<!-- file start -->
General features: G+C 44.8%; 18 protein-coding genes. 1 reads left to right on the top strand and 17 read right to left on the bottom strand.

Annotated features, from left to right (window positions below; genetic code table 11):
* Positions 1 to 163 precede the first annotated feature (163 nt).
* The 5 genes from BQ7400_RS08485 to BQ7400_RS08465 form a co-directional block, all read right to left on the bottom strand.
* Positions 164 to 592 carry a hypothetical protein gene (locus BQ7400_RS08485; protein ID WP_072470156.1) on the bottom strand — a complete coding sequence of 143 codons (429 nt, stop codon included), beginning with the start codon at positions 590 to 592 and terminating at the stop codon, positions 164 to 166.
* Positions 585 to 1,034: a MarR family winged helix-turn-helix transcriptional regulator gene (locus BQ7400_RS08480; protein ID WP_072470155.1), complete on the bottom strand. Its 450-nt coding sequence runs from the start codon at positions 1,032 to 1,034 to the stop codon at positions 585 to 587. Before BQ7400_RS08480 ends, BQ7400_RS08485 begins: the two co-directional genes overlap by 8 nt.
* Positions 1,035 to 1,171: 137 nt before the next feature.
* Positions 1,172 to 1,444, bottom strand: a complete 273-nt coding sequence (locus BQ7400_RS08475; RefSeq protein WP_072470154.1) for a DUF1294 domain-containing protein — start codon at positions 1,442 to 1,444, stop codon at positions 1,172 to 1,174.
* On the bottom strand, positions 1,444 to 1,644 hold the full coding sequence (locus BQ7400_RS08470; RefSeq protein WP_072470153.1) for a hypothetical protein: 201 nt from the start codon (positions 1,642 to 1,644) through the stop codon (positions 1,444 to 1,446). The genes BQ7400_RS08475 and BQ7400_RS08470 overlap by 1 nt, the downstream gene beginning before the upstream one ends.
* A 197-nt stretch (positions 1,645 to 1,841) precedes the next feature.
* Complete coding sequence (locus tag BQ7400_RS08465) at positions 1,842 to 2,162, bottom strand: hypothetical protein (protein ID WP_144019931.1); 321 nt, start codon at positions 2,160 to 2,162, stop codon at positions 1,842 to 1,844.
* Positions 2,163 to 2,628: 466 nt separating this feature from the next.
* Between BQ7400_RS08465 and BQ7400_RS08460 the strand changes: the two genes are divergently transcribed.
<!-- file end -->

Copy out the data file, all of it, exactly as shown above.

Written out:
General features: G+C 44.8%; 18 protein-coding genes. 1 reads left to right on the top strand and 17 read right to left on the bottom strand.

Annotated features, from left to right (window positions below; genetic code table 11):
* Positions 1 to 163 precede the first annotated feature (163 nt).
* The 5 genes from BQ7400_RS08485 to BQ7400_RS08465 form a co-directional block, all read right to left on the bottom strand.
* Positions 164 to 592 carry a hypothetical protein gene (locus BQ7400_RS08485; protein ID WP_072470156.1) on the bottom strand — a complete coding sequence of 143 codons (429 nt, stop codon included), beginning with the start codon at positions 590 to 592 and terminating at the stop codon, positions 164 to 166.
* Positions 585 to 1,034: a MarR family winged helix-turn-helix transcriptional regulator gene (locus BQ7400_RS08480; protein ID WP_072470155.1), complete on the bottom strand. Its 450-nt coding sequence runs from the start codon at positions 1,032 to 1,034 to the stop codon at positions 585 to 587. Before BQ7400_RS08480 ends, BQ7400_RS08485 begins: the two co-directional genes overlap by 8 nt.
* Positions 1,035 to 1,171: 137 nt before the next feature.
* Positions 1,172 to 1,444, bottom strand: a complete 273-nt coding sequence (locus BQ7400_RS08475; RefSeq protein WP_072470154.1) for a DUF1294 domain-containing protein — start codon at positions 1,442 to 1,444, stop codon at positions 1,172 to 1,174.
* On the bottom strand, positions 1,444 to 1,644 hold the full coding sequence (locus BQ7400_RS08470; RefSeq protein WP_072470153.1) for a hypothetical protein: 201 nt from the start codon (positions 1,642 to 1,644) through the stop codon (positions 1,444 to 1,446). The genes BQ7400_RS08475 and BQ7400_RS08470 overlap by 1 nt, the downstream gene beginning before the upstream one ends.
* A 197-nt stretch (positions 1,645 to 1,841) precedes the next feature.
* Complete coding sequence (locus tag BQ7400_RS08465) at positions 1,842 to 2,162, bottom strand: hypothetical protein (protein ID WP_144019931.1); 321 nt, start codon at positions 2,160 to 2,162, stop codon at positions 1,842 to 1,844.
* Positions 2,163 to 2,628: 466 nt separating this feature from the next.
* Between BQ7400_RS08465 and BQ7400_RS08460 the strand changes: the two genes are divergently transcribed.